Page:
When I talk with people in the legal marketplace about alternative fee arrangements, I often hear two common objections. Interestingly, one is raised by lawyers and the other by clients.
Lawyers say they don’t want to offer fixed fees because they figure that the client, having bought what is essentially an unlimited amount of legal services, will then deluge the lawyer with phone calls, emails, and tasks of varying complexity, burying the lawyer in work for which he or she will never be compensated. Clients, on the other hand, say they don’t want to accept fixed fees because they figure that the lawyer, always having his or her own financial interests uppermost in mind, would only offer an AFA if it was guaranteed to produce more revenue than the billable-hour model would have generated; if the lawyer wants it, it must be bad for the client.
Basically, this means many lawyers and clients believe that, given the opportunity, the other side will exploit any given pricing system to its own advantage. We should take a moment to reflect on how sad that is, and how dangerous.
The trust deficit between lawyers and clients has been growing for many years and is now as wide as I’ve ever seen it. And the chasm has deepened at the worst possible time for lawyers, just as clients are learning about new providers and new delivery methods for legal services. Not only are lawyers no longer the only game in town, we’re also at risk of losing our default position as the primary go-to manager of legal solutions. Competition has finally arrived and it has found us generally unprepared to defend our territory, largely because we’ve let our relationships with our clients languish and fall into disrepair.
Lawyers will lose the battle for lead position within clients’ portfolio of legal providers if we cannot restore the sense of trust with our clients. Clients say they want their lawyers to provide excellent service, at competitive and predictable prices, in a timely and professional manner, and all of this is true. But what clients most want from their lawyers, what they’re really purchasing, is peace of mind. When a client buys a legal product or service, he or she is buying reliability, security and assurance — in a word, trustworthiness. And you can’t sell trustworthiness unless you yourself are trusted.
Where do we start the monumental work of restoring a precious resource that has taken decades to wear away? I might suggest we begin by reframing our attitude towards the people who hire us.
I’ve heard it said, more frequently than usual recently, that people in my line of work (consulting) should serve either law firms or law departments, but not both. The reasoning is that any advice that serves the interest of corporate clients will by definition operate to the detriment of law firms: if you save GCs money, that’s less money to go into partners’ pockets. I have both practical and philosophical issues with this line of thinking.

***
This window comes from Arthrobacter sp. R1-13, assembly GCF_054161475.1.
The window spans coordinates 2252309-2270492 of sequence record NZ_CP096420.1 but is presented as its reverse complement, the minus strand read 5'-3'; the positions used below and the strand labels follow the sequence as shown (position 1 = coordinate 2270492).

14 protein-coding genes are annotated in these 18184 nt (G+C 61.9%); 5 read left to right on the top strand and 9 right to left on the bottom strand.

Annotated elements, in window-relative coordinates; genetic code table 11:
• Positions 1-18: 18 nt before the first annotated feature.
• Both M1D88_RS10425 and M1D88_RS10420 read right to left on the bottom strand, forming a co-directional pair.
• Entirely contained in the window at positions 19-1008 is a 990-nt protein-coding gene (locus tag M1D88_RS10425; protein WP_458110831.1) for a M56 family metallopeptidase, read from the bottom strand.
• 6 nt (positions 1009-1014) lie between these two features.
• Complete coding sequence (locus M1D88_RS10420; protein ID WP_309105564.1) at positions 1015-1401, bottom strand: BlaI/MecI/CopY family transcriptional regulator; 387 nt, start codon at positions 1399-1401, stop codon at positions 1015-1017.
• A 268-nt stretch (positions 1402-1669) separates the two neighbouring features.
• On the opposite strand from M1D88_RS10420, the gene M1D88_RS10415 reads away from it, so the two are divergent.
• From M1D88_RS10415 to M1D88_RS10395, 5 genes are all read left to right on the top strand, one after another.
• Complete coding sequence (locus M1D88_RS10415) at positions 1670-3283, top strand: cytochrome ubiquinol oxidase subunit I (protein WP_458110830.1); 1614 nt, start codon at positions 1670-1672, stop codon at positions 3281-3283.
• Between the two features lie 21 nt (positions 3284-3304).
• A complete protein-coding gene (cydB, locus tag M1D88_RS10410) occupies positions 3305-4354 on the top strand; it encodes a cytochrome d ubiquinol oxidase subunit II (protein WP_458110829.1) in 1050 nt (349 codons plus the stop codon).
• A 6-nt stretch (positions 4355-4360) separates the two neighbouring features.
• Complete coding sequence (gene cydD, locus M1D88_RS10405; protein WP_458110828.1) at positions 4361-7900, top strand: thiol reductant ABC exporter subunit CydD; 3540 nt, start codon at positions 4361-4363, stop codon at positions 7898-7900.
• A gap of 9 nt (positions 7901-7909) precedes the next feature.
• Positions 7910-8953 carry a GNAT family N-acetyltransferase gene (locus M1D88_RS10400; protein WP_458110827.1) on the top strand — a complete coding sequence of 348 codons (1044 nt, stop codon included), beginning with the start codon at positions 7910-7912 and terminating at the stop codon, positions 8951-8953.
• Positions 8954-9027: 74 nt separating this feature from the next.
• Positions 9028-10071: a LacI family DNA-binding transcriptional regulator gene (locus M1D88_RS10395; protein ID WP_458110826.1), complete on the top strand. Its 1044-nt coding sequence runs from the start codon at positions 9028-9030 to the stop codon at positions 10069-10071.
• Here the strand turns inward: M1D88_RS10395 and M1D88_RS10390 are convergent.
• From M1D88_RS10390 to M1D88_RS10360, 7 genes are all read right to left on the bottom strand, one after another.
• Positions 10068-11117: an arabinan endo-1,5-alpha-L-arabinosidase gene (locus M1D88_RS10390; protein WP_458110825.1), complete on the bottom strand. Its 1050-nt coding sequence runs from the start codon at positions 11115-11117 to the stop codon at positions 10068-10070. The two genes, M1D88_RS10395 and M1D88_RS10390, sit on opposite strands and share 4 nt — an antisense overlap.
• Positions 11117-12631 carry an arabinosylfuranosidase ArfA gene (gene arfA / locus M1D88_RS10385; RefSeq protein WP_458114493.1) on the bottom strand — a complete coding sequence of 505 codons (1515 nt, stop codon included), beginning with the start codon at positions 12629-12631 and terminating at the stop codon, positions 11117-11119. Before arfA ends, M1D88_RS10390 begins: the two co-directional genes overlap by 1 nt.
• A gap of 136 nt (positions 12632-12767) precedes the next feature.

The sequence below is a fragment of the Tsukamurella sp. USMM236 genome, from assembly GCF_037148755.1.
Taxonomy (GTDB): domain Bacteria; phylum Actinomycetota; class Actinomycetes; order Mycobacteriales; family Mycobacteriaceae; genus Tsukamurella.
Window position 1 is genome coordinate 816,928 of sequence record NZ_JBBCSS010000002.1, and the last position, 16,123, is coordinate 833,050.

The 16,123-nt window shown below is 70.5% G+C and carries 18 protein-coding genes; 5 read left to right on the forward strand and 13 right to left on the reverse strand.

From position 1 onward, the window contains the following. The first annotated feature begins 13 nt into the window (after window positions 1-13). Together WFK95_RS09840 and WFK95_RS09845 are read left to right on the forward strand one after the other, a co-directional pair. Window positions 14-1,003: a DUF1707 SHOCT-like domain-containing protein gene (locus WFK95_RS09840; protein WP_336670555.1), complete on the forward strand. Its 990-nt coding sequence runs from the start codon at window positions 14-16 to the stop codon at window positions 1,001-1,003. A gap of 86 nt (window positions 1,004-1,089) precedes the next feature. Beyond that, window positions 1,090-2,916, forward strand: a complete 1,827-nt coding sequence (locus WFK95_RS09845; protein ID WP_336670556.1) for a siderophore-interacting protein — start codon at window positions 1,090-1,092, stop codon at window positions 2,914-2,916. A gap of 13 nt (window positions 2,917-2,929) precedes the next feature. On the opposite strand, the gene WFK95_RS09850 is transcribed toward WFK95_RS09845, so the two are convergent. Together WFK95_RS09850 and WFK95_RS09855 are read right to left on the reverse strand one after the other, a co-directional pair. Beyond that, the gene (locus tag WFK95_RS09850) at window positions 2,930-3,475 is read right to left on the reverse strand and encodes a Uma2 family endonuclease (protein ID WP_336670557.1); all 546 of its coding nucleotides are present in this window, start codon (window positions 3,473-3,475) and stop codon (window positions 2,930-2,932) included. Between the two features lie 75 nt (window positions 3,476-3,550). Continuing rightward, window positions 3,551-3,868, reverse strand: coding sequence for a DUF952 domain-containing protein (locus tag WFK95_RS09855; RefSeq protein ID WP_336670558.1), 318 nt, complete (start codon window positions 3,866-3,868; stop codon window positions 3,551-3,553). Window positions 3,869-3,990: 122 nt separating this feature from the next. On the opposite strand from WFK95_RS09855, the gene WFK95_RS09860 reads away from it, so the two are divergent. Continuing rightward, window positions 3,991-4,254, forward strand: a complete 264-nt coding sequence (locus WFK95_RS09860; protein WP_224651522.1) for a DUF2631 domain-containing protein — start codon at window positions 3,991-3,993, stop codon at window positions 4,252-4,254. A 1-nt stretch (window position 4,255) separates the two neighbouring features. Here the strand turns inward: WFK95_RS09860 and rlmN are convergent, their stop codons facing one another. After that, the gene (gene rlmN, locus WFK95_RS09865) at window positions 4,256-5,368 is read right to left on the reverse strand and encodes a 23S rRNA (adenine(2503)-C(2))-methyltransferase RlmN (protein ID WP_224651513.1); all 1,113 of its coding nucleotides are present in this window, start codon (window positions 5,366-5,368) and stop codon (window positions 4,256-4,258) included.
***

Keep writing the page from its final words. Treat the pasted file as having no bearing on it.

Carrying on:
My practical objection is that the lawyer-client relationship demonstrably need not be a zero-sum game: both sides can benefit from a better approach. Jeff Carr, the forward-thinking GC of FMC Technologies, uses an incentivized pricing system by which he pays law firms a bonus for succeeding but extracts a penalty for failing to meet expectations. He reports that the average payout is something like 106% of the originally agreed fee — the law firm consistently comes out ahead. Yet Jeff is happy, because he’s able to guarantee a price range for his budget and he knows he got the firm’s best and most motivated work. There are other examples out there of firms on fixed-fee retainers that charge less and less every year yet turn more and more profit every year, thanks to better workflow efficiencies.
But the philosophical objection is even stronger: your client is not your enemy. Law firms that stand in adversarial relationships with their clients not only misconceive the fiduciary nature of that relationship, but they’re also asking for trouble in a market like this one. Yes, there will always be a degree of tension around negotiations for price in any exchange between buyers and sellers, even in the friendliest relationships. But when those negotiations are carried out in good faith, with the recognition that both sides can legitimately seek to maximize their own value within the context of a long-term, mutually beneficial relationship, those tensions are kept in check and are quickly forgotten afterwards.
If your practice needs a new year’s resolution of any kind, make it this: resolve to restore trust to, and increase trust in, your relationships with clients. With a solid foundation of trust, everything becomes easier; without it, everything becomes harder. And you simply will not be able to compete in this new marketplace without it.